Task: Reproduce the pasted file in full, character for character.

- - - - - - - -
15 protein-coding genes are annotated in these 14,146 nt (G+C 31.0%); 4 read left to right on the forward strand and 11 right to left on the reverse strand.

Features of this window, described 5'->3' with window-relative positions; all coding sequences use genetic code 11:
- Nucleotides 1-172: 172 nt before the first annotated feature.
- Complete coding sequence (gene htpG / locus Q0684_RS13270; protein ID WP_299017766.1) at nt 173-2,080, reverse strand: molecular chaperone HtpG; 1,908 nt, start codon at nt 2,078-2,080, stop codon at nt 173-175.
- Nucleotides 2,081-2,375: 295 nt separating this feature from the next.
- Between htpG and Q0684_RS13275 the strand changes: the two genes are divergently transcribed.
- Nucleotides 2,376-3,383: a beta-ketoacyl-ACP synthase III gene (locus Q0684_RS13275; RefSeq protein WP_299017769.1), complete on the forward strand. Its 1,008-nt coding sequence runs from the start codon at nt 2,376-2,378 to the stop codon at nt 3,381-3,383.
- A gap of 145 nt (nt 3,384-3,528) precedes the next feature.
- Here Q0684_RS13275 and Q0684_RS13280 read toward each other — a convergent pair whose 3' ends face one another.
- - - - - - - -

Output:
15 protein-coding genes are annotated in these 14,146 nt (G+C 31.0%); 4 read left to right on the forward strand and 11 right to left on the reverse strand.

Features of this window, described 5'->3' with window-relative positions; all coding sequences use genetic code 11:
- Nucleotides 1-172: 172 nt before the first annotated feature.
- Complete coding sequence (gene htpG / locus Q0684_RS13270; protein ID WP_299017766.1) at nt 173-2,080, reverse strand: molecular chaperone HtpG; 1,908 nt, start codon at nt 2,078-2,080, stop codon at nt 173-175.
- Nucleotides 2,081-2,375: 295 nt separating this feature from the next.
- Between htpG and Q0684_RS13275 the strand changes: the two genes are divergently transcribed.
- Nucleotides 2,376-3,383: a beta-ketoacyl-ACP synthase III gene (locus Q0684_RS13275; RefSeq protein WP_299017769.1), complete on the forward strand. Its 1,008-nt coding sequence runs from the start codon at nt 2,376-2,378 to the stop codon at nt 3,381-3,383.
- A gap of 145 nt (nt 3,384-3,528) precedes the next feature.
- Here Q0684_RS13275 and Q0684_RS13280 read toward each other — a convergent pair whose 3' ends face one another.